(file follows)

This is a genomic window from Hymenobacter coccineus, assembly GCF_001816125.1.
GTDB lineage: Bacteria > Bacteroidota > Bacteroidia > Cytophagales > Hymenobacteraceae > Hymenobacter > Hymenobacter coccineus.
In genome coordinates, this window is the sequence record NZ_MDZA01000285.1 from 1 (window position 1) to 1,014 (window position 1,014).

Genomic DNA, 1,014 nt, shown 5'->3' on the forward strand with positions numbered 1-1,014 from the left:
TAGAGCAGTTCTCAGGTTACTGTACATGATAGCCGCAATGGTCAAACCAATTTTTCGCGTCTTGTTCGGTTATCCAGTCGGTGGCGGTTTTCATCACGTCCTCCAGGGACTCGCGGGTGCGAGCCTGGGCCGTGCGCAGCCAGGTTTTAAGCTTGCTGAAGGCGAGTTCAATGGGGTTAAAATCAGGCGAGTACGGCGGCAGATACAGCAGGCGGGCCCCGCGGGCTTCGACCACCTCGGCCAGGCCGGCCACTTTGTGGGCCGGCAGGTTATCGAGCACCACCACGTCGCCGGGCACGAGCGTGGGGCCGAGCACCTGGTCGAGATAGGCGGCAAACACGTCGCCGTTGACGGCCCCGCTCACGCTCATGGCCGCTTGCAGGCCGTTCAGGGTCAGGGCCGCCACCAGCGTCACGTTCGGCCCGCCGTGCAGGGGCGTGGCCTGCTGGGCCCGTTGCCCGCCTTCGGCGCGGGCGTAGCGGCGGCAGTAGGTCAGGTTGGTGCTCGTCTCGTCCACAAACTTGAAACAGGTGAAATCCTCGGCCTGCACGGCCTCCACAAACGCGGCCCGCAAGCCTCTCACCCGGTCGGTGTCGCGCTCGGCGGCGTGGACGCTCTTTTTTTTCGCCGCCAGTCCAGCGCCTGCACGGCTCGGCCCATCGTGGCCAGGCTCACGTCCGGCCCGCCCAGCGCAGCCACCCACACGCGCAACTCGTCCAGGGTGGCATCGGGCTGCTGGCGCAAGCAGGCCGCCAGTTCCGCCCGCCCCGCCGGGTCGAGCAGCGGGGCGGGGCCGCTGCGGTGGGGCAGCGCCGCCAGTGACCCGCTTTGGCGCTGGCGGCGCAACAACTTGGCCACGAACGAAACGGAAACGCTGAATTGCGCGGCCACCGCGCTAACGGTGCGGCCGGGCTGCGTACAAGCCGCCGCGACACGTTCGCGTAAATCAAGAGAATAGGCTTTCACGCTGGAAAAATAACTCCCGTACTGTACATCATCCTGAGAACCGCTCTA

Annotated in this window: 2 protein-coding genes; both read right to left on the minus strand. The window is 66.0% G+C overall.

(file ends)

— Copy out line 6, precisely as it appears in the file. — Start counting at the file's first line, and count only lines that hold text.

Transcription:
Annotated in this window: 2 protein-coding genes; both read right to left on the minus strand. The window is 66.0% G+C overall.